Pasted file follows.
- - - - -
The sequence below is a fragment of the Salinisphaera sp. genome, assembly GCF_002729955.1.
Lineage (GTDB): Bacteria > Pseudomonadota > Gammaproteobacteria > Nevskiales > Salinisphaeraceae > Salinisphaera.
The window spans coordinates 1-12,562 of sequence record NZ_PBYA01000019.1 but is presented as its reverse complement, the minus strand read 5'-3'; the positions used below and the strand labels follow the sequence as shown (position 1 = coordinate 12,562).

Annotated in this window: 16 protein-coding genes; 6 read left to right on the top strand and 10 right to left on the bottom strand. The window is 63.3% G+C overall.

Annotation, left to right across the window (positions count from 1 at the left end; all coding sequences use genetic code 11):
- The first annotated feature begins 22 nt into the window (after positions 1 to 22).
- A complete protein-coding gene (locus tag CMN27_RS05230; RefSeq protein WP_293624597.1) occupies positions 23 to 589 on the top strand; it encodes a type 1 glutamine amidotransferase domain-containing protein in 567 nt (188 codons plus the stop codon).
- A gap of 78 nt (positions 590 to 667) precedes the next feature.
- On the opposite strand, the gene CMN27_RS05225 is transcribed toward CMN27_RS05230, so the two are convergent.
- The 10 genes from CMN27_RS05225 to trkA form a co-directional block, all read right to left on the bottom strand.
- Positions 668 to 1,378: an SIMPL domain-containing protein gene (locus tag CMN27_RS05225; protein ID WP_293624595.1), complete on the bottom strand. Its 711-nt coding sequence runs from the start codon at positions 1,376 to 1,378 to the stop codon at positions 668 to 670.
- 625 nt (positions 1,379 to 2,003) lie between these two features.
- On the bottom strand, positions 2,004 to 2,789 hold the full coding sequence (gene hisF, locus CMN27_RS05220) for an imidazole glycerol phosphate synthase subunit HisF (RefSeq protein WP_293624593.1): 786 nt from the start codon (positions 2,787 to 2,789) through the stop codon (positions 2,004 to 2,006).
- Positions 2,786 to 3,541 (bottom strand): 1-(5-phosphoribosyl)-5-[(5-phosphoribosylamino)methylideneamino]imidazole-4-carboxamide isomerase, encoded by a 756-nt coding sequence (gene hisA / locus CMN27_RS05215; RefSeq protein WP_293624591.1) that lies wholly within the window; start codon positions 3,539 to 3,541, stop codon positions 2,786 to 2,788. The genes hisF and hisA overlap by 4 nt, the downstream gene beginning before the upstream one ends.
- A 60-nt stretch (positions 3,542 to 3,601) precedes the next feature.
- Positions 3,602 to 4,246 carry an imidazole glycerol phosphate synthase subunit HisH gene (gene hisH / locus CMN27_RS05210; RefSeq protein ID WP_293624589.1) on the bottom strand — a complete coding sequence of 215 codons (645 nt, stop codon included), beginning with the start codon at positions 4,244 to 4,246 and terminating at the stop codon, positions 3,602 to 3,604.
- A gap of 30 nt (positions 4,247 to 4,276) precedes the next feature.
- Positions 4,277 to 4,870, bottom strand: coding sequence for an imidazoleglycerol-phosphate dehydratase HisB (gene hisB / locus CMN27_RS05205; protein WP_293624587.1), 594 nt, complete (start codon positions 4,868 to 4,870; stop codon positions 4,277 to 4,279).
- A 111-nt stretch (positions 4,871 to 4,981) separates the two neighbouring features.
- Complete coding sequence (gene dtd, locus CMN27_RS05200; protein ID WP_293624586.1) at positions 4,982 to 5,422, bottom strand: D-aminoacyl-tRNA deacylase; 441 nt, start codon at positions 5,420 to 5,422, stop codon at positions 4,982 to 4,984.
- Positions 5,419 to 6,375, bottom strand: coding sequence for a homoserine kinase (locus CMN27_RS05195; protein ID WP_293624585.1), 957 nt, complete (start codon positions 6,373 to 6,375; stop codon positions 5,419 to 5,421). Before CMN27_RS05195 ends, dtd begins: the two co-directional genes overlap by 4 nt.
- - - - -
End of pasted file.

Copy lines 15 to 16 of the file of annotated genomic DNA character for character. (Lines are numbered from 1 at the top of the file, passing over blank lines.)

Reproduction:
- A 60-nt stretch (positions 3,542 to 3,601) precedes the next feature.
- Positions 3,602 to 4,246 carry an imidazole glycerol phosphate synthase subunit HisH gene (gene hisH / locus CMN27_RS05210; RefSeq protein ID WP_293624589.1) on the bottom strand — a complete coding sequence of 215 codons (645 nt, stop codon included), beginning with the start codon at positions 4,244 to 4,246 and terminating at the stop codon, positions 3,602 to 3,604.